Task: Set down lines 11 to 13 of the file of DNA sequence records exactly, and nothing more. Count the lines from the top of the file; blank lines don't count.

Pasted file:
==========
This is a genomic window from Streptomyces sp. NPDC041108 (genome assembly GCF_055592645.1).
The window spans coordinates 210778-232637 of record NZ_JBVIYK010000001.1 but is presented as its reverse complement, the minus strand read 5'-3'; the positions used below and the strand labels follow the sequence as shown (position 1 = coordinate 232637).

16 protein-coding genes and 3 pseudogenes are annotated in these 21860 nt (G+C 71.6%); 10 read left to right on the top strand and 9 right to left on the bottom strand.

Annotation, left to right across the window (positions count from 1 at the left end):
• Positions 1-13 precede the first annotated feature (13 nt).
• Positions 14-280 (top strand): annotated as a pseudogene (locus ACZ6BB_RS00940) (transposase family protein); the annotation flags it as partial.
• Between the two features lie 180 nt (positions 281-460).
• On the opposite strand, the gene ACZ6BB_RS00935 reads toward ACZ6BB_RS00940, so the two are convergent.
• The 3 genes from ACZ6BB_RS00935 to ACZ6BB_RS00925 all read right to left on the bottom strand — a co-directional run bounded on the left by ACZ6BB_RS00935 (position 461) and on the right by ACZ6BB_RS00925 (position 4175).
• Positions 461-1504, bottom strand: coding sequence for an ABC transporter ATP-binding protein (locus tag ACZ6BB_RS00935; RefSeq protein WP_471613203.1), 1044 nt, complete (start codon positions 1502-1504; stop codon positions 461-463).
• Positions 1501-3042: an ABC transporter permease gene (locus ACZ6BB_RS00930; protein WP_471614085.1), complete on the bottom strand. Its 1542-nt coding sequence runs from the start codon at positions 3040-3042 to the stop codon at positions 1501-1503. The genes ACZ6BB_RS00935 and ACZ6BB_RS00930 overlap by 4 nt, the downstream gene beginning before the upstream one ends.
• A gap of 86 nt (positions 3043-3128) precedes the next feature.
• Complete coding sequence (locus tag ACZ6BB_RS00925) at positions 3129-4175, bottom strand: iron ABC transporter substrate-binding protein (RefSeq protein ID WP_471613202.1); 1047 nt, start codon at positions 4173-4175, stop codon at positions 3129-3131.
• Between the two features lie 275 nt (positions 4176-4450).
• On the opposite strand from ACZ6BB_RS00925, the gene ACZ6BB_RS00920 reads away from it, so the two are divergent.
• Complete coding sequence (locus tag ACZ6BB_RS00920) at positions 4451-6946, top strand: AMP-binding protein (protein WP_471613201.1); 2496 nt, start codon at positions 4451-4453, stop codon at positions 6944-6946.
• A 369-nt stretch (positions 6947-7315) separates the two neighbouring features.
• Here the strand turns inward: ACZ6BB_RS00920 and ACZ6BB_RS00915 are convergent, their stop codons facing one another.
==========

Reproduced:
• Positions 1501-3042: an ABC transporter permease gene (locus ACZ6BB_RS00930; protein WP_471614085.1), complete on the bottom strand. Its 1542-nt coding sequence runs from the start codon at positions 3040-3042 to the stop codon at positions 1501-1503. The genes ACZ6BB_RS00935 and ACZ6BB_RS00930 overlap by 4 nt, the downstream gene beginning before the upstream one ends.
• A gap of 86 nt (positions 3043-3128) precedes the next feature.
• Complete coding sequence (locus tag ACZ6BB_RS00925) at positions 3129-4175, bottom strand: iron ABC transporter substrate-binding protein (RefSeq protein ID WP_471613202.1); 1047 nt, start codon at positions 4173-4175, stop codon at positions 3129-3131.